Closing: The Life and Death of an American Factory | National Humanities Center

Work of the Fellows: Monographs

Closing: The Life and Death of an American Factory

By Cathy N. Davidson (NHC Fellow, 1995–96) and Bill Bamberger

Factories; Factory Workers; Labor History; Local History

Durham, NC: Center for Documentary Studies, 1998

From the publisher’s description:

Closing explores the meaning of work—what it means when you have it, what it means when you do not. The story of the White Furniture Company—a century-old, family-owned business that was bought out by a huge corporate conglomerate and later closed—puts a human face on an economy in costly transition. Bill Bamberger took his revealing and powerful photographs during the last four months of operation on the factory floor, working side by side with the White employees. Cathy N. Davidson’s text focuses on six people who represent every economic level in the American workforce: a CEO, an executive assistant, a middle manager, a supervisor, a skilled artisan, and a manual laborer. Whether male or female, young or old, black, white, or Hispanic, these workers understand that what has happened at White Furniture is happening everywhere. Theirs is a story of hope in the face of tragedy, a story of the workers’ pride, skill, loyalty, and dedication during every part of the manufacturing process—down to the very last moment of the last day of operation.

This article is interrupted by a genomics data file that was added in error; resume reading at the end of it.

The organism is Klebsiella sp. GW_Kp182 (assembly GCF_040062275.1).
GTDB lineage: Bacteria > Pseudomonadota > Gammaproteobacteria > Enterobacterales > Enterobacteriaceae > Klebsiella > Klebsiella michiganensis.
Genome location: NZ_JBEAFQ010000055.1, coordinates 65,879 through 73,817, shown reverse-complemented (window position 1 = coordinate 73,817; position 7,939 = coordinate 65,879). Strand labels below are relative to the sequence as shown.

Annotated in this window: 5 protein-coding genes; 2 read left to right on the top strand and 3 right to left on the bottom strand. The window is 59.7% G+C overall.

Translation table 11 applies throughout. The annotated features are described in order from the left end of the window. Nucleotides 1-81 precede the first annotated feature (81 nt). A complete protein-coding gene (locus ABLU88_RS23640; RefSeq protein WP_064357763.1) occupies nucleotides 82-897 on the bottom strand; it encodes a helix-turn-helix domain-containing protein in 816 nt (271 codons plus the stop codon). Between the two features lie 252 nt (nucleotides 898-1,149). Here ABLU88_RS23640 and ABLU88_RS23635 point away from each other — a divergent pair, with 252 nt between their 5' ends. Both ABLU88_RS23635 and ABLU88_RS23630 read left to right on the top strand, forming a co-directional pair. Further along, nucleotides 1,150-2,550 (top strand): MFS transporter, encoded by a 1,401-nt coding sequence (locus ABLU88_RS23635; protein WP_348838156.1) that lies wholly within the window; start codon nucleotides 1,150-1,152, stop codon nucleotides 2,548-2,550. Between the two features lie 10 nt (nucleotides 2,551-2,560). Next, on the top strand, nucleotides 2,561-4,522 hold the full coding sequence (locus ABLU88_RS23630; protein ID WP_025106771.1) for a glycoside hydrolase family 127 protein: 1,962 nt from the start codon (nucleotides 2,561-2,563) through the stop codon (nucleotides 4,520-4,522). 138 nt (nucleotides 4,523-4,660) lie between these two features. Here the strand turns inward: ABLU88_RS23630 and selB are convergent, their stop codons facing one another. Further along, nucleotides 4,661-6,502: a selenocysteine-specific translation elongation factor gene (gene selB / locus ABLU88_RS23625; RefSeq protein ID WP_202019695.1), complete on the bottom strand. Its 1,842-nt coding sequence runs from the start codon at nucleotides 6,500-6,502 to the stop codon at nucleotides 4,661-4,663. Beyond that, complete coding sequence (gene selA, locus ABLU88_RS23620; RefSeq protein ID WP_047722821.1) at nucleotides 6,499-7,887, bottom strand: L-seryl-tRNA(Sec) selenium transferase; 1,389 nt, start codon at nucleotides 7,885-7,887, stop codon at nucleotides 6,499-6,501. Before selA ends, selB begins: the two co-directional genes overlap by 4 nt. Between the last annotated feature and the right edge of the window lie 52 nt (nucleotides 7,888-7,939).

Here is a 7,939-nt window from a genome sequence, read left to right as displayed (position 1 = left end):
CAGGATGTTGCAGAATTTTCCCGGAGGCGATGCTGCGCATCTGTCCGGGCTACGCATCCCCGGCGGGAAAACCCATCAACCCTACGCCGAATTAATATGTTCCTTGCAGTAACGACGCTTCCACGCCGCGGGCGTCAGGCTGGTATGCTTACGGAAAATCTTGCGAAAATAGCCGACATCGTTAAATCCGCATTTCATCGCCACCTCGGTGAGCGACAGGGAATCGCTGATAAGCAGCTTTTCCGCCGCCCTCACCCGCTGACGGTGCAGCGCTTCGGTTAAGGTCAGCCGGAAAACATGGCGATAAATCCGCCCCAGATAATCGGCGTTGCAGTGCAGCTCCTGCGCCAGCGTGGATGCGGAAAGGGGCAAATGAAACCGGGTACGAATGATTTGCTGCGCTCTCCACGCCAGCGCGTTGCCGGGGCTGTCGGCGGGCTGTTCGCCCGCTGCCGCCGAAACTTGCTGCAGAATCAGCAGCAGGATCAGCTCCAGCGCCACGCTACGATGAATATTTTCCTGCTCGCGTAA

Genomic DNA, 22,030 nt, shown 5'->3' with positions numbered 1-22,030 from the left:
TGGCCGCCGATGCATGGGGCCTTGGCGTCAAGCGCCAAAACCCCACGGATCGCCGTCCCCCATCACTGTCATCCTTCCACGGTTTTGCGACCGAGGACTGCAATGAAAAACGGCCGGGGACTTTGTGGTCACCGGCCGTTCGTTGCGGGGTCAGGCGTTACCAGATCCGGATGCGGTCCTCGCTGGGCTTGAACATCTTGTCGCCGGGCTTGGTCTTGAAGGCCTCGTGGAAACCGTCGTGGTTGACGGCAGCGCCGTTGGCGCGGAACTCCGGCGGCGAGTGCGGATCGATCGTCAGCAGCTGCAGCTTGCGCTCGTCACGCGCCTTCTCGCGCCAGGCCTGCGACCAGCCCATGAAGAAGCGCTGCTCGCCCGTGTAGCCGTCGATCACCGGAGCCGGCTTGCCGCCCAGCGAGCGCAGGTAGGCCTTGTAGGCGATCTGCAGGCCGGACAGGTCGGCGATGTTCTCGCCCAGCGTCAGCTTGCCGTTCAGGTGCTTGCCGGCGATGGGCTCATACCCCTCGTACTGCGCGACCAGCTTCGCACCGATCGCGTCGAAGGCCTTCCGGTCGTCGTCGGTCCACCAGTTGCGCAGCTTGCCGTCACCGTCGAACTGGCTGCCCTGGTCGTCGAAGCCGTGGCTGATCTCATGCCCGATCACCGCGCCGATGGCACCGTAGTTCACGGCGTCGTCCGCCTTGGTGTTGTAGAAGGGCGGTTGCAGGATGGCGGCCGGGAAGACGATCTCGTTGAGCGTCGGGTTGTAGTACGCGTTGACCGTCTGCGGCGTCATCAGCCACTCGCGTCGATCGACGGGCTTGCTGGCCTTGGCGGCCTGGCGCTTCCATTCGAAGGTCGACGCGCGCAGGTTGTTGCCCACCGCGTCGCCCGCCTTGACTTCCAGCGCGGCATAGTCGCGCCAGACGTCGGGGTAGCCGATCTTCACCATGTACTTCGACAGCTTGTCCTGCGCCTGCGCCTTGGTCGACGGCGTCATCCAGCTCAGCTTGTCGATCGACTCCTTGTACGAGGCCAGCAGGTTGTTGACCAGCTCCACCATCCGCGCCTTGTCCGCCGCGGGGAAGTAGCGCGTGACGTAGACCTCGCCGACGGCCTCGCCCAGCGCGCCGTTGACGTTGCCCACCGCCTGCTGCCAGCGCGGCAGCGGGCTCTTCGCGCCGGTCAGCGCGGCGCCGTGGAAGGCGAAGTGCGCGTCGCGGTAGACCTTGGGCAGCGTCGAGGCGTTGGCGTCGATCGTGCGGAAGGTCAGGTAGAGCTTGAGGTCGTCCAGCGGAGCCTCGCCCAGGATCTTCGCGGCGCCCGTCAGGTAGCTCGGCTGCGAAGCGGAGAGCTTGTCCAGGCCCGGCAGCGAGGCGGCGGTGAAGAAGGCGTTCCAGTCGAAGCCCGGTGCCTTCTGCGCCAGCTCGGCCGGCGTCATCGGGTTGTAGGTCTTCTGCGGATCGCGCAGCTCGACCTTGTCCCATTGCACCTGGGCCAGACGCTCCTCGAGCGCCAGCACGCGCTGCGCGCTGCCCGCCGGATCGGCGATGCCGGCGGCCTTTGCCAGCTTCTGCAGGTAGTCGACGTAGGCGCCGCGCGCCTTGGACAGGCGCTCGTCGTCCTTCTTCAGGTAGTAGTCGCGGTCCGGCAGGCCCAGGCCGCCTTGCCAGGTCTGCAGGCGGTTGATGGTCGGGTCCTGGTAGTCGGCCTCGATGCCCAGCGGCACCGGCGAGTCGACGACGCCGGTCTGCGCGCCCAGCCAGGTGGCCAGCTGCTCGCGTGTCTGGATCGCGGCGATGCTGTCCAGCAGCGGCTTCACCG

Economics / History / Factories / Factory Workers / Labor History / Local History /

Davidson, Cathy N. (NHC Fellow, 1995–96). Closing: The Life and Death of an American Factory. By Cathy N. Davidson and Bill Bamberger. The Lyndhurst Series on the South. Durham, NC: Center for Documentary Studies, 1998.